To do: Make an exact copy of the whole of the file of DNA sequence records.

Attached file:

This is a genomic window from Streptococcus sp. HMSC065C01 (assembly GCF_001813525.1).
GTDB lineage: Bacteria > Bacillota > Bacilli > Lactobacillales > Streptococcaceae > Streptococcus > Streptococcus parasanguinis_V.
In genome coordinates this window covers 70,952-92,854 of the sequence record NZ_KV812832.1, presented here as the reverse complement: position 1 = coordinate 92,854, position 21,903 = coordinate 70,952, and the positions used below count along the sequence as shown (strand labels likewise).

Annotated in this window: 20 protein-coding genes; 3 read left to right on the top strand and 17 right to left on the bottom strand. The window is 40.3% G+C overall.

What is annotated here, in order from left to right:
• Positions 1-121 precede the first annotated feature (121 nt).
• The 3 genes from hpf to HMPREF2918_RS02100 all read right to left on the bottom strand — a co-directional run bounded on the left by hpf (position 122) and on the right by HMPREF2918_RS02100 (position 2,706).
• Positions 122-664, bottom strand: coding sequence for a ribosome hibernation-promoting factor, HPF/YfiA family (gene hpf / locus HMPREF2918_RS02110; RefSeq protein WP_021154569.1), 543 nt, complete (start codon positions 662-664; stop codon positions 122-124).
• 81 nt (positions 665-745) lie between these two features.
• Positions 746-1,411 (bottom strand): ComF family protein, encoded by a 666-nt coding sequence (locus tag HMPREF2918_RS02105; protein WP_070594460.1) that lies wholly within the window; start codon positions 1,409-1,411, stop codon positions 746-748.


This is a genomic window from Streptococcus sp. HMSC065C01 (assembly GCF_001813525.1).
GTDB lineage: Bacteria > Bacillota > Bacilli > Lactobacillales > Streptococcaceae > Streptococcus > Streptococcus parasanguinis_V.
In genome coordinates this window covers 70,952-92,854 of the sequence record NZ_KV812832.1, presented here as the reverse complement: position 1 = coordinate 92,854, position 21,903 = coordinate 70,952, and the positions used below count along the sequence as shown (strand labels likewise).

Annotated in this window: 20 protein-coding genes; 3 read left to right on the top strand and 17 right to left on the bottom strand. The window is 40.3% G+C overall.

What is annotated here, in order from left to right:
• Positions 1-121 precede the first annotated feature (121 nt).
• The 3 genes from hpf to HMPREF2918_RS02100 all read right to left on the bottom strand — a co-directional run bounded on the left by hpf (position 122) and on the right by HMPREF2918_RS02100 (position 2,706).
• Positions 122-664, bottom strand: coding sequence for a ribosome hibernation-promoting factor, HPF/YfiA family (gene hpf / locus HMPREF2918_RS02110; RefSeq protein WP_021154569.1), 543 nt, complete (start codon positions 662-664; stop codon positions 122-124).
• 81 nt (positions 665-745) lie between these two features.
• Positions 746-1,411 (bottom strand): ComF family protein, encoded by a 666-nt coding sequence (locus tag HMPREF2918_RS02105; protein WP_070594460.1) that lies wholly within the window; start codon positions 1,409-1,411, stop codon positions 746-748.